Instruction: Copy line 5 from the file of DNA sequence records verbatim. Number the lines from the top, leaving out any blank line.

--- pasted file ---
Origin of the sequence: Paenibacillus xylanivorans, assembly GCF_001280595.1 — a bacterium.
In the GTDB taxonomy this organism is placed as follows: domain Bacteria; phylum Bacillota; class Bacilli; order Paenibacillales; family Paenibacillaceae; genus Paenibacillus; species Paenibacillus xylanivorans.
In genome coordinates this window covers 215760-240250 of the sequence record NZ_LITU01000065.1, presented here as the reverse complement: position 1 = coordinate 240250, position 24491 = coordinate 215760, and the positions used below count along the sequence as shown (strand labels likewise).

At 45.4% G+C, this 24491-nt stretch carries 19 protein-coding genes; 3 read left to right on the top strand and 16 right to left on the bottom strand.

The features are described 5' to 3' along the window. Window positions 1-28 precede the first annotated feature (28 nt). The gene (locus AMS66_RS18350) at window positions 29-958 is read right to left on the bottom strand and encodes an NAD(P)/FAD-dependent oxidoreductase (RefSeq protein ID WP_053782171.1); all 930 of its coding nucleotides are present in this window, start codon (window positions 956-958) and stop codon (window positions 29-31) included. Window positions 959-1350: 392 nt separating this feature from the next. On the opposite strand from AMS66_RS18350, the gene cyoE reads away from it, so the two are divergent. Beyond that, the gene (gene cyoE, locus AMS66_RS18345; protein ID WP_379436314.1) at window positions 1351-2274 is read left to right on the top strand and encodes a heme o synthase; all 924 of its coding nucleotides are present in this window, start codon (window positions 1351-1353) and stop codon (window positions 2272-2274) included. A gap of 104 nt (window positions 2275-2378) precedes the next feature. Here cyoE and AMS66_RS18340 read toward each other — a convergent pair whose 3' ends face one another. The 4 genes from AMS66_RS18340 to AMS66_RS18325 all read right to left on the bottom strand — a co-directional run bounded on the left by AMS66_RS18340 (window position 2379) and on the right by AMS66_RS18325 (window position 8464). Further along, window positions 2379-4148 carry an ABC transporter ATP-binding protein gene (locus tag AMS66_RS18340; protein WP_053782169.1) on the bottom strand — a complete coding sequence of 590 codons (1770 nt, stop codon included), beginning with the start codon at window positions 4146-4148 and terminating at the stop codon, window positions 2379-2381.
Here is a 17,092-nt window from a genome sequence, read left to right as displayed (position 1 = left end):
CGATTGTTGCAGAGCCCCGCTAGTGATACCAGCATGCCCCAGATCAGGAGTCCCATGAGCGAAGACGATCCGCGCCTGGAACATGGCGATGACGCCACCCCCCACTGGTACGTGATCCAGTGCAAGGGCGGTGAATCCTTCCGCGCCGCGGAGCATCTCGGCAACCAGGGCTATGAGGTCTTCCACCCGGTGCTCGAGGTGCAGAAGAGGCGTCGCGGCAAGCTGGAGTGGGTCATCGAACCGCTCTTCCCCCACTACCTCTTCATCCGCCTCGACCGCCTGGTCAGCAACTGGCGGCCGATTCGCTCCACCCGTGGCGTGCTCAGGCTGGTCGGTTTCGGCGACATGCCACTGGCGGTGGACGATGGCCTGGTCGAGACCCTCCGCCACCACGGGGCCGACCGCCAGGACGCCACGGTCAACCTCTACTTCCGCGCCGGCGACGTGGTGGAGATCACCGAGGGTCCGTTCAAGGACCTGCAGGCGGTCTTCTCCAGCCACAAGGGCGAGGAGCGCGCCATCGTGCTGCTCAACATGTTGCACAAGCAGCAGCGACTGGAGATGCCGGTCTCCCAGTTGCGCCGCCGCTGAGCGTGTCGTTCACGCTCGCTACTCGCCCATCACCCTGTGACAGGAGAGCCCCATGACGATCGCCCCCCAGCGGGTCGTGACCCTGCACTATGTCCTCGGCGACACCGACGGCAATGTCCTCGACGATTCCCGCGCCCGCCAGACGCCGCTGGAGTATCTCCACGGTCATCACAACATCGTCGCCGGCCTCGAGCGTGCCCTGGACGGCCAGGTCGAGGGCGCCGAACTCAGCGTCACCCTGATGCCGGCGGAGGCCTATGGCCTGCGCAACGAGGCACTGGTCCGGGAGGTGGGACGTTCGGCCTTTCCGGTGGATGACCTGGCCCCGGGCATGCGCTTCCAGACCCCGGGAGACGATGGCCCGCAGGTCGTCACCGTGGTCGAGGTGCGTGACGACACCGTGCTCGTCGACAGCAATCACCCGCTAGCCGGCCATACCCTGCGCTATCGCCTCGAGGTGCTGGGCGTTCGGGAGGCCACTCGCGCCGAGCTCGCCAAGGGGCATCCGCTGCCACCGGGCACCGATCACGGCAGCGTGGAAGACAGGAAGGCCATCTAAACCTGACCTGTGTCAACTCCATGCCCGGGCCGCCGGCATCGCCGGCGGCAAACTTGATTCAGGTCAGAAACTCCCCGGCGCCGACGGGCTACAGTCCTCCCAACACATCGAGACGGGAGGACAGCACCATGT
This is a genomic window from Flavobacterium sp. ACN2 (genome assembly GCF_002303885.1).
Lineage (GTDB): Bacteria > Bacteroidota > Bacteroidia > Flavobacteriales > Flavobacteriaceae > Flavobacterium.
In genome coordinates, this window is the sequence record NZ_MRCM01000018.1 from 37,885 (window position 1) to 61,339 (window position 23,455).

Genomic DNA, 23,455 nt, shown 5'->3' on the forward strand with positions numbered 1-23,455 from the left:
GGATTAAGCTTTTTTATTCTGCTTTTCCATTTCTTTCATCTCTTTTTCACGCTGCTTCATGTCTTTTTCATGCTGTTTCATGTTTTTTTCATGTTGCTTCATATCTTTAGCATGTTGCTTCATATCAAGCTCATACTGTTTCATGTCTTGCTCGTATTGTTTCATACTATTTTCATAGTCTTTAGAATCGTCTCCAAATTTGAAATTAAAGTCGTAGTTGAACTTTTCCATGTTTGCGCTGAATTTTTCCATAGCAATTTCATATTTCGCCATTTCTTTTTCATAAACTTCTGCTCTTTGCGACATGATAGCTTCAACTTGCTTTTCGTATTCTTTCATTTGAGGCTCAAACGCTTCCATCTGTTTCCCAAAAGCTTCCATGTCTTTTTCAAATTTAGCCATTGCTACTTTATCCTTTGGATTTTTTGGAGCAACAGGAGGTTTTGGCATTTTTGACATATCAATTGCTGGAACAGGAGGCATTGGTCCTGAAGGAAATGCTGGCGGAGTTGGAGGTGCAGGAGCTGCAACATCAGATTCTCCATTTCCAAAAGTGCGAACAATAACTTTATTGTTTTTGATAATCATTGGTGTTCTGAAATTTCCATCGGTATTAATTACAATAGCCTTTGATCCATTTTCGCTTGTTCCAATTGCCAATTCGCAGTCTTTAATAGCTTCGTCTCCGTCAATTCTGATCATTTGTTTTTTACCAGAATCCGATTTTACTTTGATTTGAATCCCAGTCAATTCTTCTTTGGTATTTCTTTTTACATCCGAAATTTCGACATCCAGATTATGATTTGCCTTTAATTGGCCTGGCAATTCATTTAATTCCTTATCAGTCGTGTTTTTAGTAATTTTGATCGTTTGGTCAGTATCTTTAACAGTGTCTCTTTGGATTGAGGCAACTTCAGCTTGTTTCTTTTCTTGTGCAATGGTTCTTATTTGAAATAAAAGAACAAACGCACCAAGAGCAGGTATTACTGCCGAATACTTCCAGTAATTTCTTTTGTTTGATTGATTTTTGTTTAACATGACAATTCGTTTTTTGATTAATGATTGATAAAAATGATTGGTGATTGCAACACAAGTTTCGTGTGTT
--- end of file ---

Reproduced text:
The features are described 5' to 3' along the window. Window positions 1-28 precede the first annotated feature (28 nt). The gene (locus AMS66_RS18350) at window positions 29-958 is read right to left on the bottom strand and encodes an NAD(P)/FAD-dependent oxidoreductase (RefSeq protein ID WP_053782171.1); all 930 of its coding nucleotides are present in this window, start codon (window positions 956-958) and stop codon (window positions 29-31) included. Window positions 959-1350: 392 nt separating this feature from the next. On the opposite strand from AMS66_RS18350, the gene cyoE reads away from it, so the two are divergent. Beyond that, the gene (gene cyoE, locus AMS66_RS18345; protein ID WP_379436314.1) at window positions 1351-2274 is read left to right on the top strand and encodes a heme o synthase; all 924 of its coding nucleotides are present in this window, start codon (window positions 1351-1353) and stop codon (window positions 2272-2274) included. A gap of 104 nt (window positions 2275-2378) precedes the next feature. Here cyoE and AMS66_RS18340 read toward each other — a convergent pair whose 3' ends face one another. The 4 genes from AMS66_RS18340 to AMS66_RS18325 all read right to left on the bottom strand — a co-directional run bounded on the left by AMS66_RS18340 (window position 2379) and on the right by AMS66_RS18325 (window position 8464). Further along, window positions 2379-4148 carry an ABC transporter ATP-binding protein gene (locus tag AMS66_RS18340; protein WP_053782169.1) on the bottom strand — a complete coding sequence of 590 codons (1770 nt, stop codon included), beginning with the start codon at window positions 4146-4148 and terminating at the stop codon, window positions 2379-2381.